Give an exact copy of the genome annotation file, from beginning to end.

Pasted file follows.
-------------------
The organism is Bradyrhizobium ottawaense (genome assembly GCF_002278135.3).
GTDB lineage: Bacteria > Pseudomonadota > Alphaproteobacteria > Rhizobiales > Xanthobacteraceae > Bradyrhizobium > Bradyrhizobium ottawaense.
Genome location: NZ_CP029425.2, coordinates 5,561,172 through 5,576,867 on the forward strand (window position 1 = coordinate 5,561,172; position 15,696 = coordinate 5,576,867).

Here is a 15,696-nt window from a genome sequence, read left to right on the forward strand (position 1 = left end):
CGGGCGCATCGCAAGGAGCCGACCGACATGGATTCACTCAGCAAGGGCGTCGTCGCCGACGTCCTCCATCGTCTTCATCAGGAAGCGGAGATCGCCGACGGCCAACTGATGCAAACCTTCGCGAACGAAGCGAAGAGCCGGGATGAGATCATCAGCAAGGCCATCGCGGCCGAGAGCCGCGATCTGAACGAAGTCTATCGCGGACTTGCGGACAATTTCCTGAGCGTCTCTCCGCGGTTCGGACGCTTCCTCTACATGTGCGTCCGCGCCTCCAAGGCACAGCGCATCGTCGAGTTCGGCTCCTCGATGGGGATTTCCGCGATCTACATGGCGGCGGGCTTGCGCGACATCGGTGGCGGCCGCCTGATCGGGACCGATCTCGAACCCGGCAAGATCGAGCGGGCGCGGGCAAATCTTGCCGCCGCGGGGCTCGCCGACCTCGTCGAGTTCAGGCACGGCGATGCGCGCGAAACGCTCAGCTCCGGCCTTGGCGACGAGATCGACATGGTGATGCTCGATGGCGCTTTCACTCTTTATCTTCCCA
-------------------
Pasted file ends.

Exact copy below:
The organism is Bradyrhizobium ottawaense (genome assembly GCF_002278135.3).
GTDB lineage: Bacteria > Pseudomonadota > Alphaproteobacteria > Rhizobiales > Xanthobacteraceae > Bradyrhizobium > Bradyrhizobium ottawaense.
Genome location: NZ_CP029425.2, coordinates 5,561,172 through 5,576,867 on the forward strand (window position 1 = coordinate 5,561,172; position 15,696 = coordinate 5,576,867).

Here is a 15,696-nt window from a genome sequence, read left to right on the forward strand (position 1 = left end):
CGGGCGCATCGCAAGGAGCCGACCGACATGGATTCACTCAGCAAGGGCGTCGTCGCCGACGTCCTCCATCGTCTTCATCAGGAAGCGGAGATCGCCGACGGCCAACTGATGCAAACCTTCGCGAACGAAGCGAAGAGCCGGGATGAGATCATCAGCAAGGCCATCGCGGCCGAGAGCCGCGATCTGAACGAAGTCTATCGCGGACTTGCGGACAATTTCCTGAGCGTCTCTCCGCGGTTCGGACGCTTCCTCTACATGTGCGTCCGCGCCTCCAAGGCACAGCGCATCGTCGAGTTCGGCTCCTCGATGGGGATTTCCGCGATCTACATGGCGGCGGGCTTGCGCGACATCGGTGGCGGCCGCCTGATCGGGACCGATCTCGAACCCGGCAAGATCGAGCGGGCGCGGGCAAATCTTGCCGCCGCGGGGCTCGCCGACCTCGTCGAGTTCAGGCACGGCGATGCGCGCGAAACGCTCAGCTCCGGCCTTGGCGACGAGATCGACATGGTGATGCTCGATGGCGCTTTCACTCTTTATCTTCCCA